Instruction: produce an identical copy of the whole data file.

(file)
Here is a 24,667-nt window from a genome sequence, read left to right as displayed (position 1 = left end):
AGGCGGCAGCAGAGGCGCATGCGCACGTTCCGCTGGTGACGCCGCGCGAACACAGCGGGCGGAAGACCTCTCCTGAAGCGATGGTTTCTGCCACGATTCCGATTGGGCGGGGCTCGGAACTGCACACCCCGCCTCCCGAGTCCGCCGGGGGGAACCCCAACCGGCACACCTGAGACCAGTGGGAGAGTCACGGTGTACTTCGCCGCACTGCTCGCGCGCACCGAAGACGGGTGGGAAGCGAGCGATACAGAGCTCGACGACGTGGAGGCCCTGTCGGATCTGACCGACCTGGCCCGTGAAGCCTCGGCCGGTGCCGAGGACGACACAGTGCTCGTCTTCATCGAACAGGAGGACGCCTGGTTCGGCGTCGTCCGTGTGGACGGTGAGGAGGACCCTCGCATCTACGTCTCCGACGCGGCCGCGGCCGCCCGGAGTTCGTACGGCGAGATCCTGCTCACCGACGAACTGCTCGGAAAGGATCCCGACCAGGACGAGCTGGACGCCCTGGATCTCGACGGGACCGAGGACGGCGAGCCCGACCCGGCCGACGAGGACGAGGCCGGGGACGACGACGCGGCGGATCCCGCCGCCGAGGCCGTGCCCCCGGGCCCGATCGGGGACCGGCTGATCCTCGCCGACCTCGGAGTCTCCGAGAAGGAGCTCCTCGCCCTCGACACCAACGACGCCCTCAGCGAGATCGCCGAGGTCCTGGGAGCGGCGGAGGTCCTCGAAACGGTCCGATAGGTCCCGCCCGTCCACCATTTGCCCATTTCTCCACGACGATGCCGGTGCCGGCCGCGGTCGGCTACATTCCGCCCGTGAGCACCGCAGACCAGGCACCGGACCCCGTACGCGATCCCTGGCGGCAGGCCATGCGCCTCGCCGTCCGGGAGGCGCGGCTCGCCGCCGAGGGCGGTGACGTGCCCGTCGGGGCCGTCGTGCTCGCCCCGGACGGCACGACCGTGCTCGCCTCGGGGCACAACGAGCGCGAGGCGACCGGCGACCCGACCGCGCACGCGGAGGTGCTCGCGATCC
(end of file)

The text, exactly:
Here is a 24,667-nt window from a genome sequence, read left to right as displayed (position 1 = left end):
AGGCGGCAGCAGAGGCGCATGCGCACGTTCCGCTGGTGACGCCGCGCGAACACAGCGGGCGGAAGACCTCTCCTGAAGCGATGGTTTCTGCCACGATTCCGATTGGGCGGGGCTCGGAACTGCACACCCCGCCTCCCGAGTCCGCCGGGGGGAACCCCAACCGGCACACCTGAGACCAGTGGGAGAGTCACGGTGTACTTCGCCGCACTGCTCGCGCGCACCGAAGACGGGTGGGAAGCGAGCGATACAGAGCTCGACGACGTGGAGGCCCTGTCGGATCTGACCGACCTGGCCCGTGAAGCCTCGGCCGGTGCCGAGGACGACACAGTGCTCGTCTTCATCGAACAGGAGGACGCCTGGTTCGGCGTCGTCCGTGTGGACGGTGAGGAGGACCCTCGCATCTACGTCTCCGACGCGGCCGCGGCCGCCCGGAGTTCGTACGGCGAGATCCTGCTCACCGACGAACTGCTCGGAAAGGATCCCGACCAGGACGAGCTGGACGCCCTGGATCTCGACGGGACCGAGGACGGCGAGCCCGACCCGGCCGACGAGGACGAGGCCGGGGACGACGACGCGGCGGATCCCGCCGCCGAGGCCGTGCCCCCGGGCCCGATCGGGGACCGGCTGATCCTCGCCGACCTCGGAGTCTCCGAGAAGGAGCTCCTCGCCCTCGACACCAACGACGCCCTCAGCGAGATCGCCGAGGTCCTGGGAGCGGCGGAGGTCCTCGAAACGGTCCGATAGGTCCCGCCCGTCCACCATTTGCCCATTTCTCCACGACGATGCCGGTGCCGGCCGCGGTCGGCTACATTCCGCCCGTGAGCACCGCAGACCAGGCACCGGACCCCGTACGCGATCCCTGGCGGCAGGCCATGCGCCTCGCCGTCCGGGAGGCGCGGCTCGCCGCCGAGGGCGGTGACGTGCCCGTCGGGGCCGTCGTGCTCGCCCCGGACGGCACGACCGTGCTCGCCTCGGGGCACAACGAGCGCGAGGCGACCGGCGACCCGACCGCGCACGCGGAGGTGCTCGCGATCC